The campaign boasted that more than a million people downloaded the app, which, given an average friend-list size of 190, means that as many as 190 million had at least some of their Facebook data vacuumed up by the Obama campaign — without their knowledge or consent.

If anything, Facebook made it easy for Obama to do so. A former campaign director, Carol Davidsen, tweeted that “Facebook was surprised we were able to suck out the whole social graph, but they didn’t stop us once they realized that was what we were doing.”

This Facebook treasure trove gave Obama an unprecedented ability to reach out to nonsupporters. More important, the campaign could deliver carefully targeted campaign messages disguised as messages from friends to millions of Facebook users.


Commenting on the Obama campaign’s data mining operation, former campaign director Carol Davidsen tweeted, “Facebook was surprised we were able to suck out the whole social graph, but they didn’t stop us once they realized that was what we were doing.”

In leaked emails released by WikiLeaks in 2016, Facebook Chief Operating Officer Sheryl Sandberg told Clinton campaign officials that she “badly” wanted Clinton to win, and that she had met with the candidate and campaign officials on multiple occasions.

While the actions taken by Cambridge Analytica point to a substantial violation of users’ privacy, they pale in comparison to the massive surveillance and content harvesting operation carried out by Facebook itself, with the assistance of the leading US intelligence agencies and Democratic Party, which, in the name of fighting “fake news” and extremist content, aim to review and censor everything posted on the social media platform.

Even more importantly, the Democrats’ highly selective outrage over the Cambridge Analytica scandal is being used to hold Facebook’s feet to the fire, with the aim of forcing it to more aggressively censor social opposition in the name of cracking down on Russian “bots and trolls.” Mark Warner, the ranking Democrat on the Senate Intelligence Committee and a leading proponent of internet censorship, seized on the scandal to put further pressure on Facebook to declare that it was “misused” by the “Russians” in the 2016 election campaign.

Warner Told ABC, “Facebook, since the beginnings of this investigation, has been reluctant, to say the least, to be fully forthcoming. I think it’s time for the CEO, Mr. Zuckerberg, and other top officials, to come and testify, and not tell part of the story, but tell the whole story of their involvement, not only with the Trump campaign, but their ability to have their platform misused by the Russians.”

In an op-ed entitled “Facebook Doesn’t Get It,” New York Times columnist David Leonhardt claimed that, “By spreading false news stories and giving a megaphone to Russian trolls, Facebook — a vastly larger social network than Twitter — played a meaningful role in the presidential campaign.”


Obama campaign advisers say they used Facebook data properly

WASHINGTON — Former advisers to President Barack Obama’s 2012 re-election campaign say they used personal data from Facebook users in a proper way.

They’re drawing distinctions to practices used by Cambridge Analytica, the firm connected to President Donald Trump’s 2016 campaign that has been accused of improperly lifting data on 50 million Facebook users.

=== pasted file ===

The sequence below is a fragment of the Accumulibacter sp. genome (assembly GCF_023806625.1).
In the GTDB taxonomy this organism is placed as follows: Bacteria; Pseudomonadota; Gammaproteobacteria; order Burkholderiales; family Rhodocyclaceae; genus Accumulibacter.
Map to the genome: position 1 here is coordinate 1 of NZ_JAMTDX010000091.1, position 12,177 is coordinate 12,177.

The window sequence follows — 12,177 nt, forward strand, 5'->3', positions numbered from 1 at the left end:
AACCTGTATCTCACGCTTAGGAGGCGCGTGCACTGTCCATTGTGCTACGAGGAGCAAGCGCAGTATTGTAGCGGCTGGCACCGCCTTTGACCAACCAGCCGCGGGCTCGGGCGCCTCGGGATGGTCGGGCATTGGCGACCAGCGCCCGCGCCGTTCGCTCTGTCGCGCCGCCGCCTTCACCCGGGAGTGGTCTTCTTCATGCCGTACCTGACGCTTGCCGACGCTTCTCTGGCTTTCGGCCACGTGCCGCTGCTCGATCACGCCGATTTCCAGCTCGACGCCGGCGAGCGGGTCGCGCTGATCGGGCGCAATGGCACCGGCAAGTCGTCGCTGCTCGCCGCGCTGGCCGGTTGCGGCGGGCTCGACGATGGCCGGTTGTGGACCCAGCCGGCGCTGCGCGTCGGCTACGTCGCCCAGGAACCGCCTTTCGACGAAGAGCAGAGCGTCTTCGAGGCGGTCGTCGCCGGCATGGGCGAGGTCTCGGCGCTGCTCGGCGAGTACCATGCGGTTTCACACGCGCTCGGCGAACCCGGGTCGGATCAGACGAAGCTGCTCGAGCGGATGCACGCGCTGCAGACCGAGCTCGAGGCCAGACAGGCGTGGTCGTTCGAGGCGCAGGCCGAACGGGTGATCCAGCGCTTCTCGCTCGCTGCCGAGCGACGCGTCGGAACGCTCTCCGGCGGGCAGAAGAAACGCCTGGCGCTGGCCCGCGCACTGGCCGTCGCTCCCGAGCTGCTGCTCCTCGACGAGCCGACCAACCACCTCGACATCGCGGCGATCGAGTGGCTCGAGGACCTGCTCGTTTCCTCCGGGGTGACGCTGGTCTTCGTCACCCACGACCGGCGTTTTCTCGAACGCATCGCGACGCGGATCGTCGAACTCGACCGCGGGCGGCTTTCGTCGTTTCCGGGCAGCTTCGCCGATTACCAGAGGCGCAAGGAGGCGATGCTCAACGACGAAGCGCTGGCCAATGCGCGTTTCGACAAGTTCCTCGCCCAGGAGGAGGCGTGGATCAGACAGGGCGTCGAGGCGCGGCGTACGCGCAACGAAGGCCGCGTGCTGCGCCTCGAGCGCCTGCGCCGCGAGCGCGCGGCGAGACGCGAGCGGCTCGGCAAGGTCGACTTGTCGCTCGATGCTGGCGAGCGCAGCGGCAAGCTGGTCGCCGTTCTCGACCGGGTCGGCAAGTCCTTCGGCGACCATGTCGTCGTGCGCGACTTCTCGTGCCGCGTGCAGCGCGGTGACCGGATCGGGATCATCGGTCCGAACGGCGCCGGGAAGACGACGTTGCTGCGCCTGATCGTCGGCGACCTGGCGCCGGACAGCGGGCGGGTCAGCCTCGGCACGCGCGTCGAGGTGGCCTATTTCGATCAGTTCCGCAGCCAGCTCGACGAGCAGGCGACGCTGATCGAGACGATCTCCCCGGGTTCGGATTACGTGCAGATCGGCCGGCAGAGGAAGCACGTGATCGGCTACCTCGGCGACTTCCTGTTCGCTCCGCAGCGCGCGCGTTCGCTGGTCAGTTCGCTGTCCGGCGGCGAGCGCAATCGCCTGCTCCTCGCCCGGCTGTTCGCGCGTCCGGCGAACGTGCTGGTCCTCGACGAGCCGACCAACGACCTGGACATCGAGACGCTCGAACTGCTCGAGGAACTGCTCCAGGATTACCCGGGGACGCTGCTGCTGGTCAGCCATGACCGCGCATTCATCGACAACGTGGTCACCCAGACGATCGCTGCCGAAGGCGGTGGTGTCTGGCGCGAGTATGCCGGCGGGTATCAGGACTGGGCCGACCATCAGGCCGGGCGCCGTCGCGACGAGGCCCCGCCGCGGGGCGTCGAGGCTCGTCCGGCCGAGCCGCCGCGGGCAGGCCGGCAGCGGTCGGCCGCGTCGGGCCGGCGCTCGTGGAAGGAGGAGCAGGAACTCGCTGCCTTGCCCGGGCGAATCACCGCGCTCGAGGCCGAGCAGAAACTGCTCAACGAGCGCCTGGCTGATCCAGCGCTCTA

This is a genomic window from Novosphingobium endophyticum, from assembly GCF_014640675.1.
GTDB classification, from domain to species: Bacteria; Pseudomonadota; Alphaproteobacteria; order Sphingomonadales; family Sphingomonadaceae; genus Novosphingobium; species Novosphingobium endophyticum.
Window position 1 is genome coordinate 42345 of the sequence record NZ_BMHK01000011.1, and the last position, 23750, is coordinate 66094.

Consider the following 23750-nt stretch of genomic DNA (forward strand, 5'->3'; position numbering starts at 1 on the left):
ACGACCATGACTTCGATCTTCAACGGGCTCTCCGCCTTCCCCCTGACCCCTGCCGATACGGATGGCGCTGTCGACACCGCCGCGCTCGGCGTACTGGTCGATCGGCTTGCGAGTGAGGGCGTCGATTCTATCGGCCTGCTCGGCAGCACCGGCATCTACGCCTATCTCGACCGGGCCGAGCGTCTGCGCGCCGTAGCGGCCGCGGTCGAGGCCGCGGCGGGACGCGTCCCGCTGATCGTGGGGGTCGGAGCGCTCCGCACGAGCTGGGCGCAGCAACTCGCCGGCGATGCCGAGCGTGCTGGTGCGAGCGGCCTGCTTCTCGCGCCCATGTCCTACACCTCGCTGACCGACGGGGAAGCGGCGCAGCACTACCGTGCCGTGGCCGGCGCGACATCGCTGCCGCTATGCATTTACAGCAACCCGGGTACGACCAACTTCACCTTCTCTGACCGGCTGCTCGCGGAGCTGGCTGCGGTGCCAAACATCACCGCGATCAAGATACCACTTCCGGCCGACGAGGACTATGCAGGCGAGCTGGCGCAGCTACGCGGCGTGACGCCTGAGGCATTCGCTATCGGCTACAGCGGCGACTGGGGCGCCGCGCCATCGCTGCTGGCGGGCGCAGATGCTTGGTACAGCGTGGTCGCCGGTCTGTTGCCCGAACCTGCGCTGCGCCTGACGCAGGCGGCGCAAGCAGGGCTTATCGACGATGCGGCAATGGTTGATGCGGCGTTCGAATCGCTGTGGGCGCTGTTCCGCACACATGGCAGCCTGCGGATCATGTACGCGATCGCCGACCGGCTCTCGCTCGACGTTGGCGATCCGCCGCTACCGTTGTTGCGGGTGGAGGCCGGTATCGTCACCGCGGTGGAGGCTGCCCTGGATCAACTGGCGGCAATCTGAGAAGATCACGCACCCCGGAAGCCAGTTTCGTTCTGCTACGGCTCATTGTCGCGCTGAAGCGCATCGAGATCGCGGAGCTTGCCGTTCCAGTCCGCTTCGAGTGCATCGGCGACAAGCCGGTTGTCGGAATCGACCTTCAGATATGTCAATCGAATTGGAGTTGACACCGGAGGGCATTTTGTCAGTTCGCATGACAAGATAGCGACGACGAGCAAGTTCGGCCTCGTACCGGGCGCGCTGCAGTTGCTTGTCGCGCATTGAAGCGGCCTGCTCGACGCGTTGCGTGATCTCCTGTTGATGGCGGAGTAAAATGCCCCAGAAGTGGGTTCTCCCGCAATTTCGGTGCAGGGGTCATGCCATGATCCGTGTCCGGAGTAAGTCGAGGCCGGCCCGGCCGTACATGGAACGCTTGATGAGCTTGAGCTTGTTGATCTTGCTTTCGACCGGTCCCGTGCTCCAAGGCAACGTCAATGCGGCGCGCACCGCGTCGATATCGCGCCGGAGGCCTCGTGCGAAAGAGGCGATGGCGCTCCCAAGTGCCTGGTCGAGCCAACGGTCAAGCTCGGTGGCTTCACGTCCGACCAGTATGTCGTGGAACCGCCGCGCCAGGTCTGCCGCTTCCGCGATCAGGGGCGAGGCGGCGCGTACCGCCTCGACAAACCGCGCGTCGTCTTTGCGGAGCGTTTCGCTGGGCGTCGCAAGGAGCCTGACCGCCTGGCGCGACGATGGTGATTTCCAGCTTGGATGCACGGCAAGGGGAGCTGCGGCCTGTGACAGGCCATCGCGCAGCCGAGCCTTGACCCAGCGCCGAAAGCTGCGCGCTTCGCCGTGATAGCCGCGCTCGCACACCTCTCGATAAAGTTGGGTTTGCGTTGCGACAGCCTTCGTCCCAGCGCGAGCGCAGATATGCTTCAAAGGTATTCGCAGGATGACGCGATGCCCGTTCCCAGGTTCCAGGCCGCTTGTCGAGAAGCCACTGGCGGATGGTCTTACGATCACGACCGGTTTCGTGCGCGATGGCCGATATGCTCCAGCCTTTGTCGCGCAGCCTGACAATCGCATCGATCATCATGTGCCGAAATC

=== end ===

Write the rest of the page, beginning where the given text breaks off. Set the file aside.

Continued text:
Former Obama advisers say they collected the Facebook data with their own app, complied with the social media platform’s terms of service and received permission from their campaign supporters. The data was used to benefit Obama’s voter turnout program.

In fact, the massive data mining operations carried out by both the Democratic and Republican parties render absurd the argument that a few hundred thousand dollars of Facebook advertisements allegedly bought by “Russians” swayed the 2016 election. Both parties spent hundreds of millions of dollars on the type of data operations carried out by Cambridge Analytica, seeking to analyze, quantify, and affect the political viewpoints of hundreds of millions of people.

In fact, undercutting his own argument, Leonhardt called alleged Russian meddling a “scapegoat” for the election of Donald Trump and the electoral defeat of Hillary Clinton. Regardless, the “scapegoat” of “Russian meddling” is being used to fuel an even further crackdown on the Internet, in the name of blocking “fake news” and “divisive content.”

In just one example of the growing crackdown on freedom of expression on the Internet, over the past 48 hours, Facebook deleted a link published by the World Socialist Web Site to its recent review of the Ken Burns documentary on the Vietnam War, allegedly because the posting contained “nudity.” In fact, the article contained well-known images of Vietnamese civilians fleeing the atrocities of the United States and its proxy South Vietnamese forces; photos that have been published in dozens of leading newspapers all over the world.

With the class struggle heating up throughout the world, the US ruling elite is working with ever-greater speed to block the expression of social opposition on the Internet. We urge workers and young people seeking to defend the freedom of expression to contact the World Socialist Web Siteand join its campaign against Internet censorship.

Original Link 


Leave a Reply

Fill in your details below or click an icon to log in: Logo

You are commenting using your account. Log Out /  Change )

Google+ photo

You are commenting using your Google+ account. Log Out /  Change )

Twitter picture

You are commenting using your Twitter account. Log Out /  Change )

Facebook photo

You are commenting using your Facebook account. Log Out /  Change )

Connecting to %s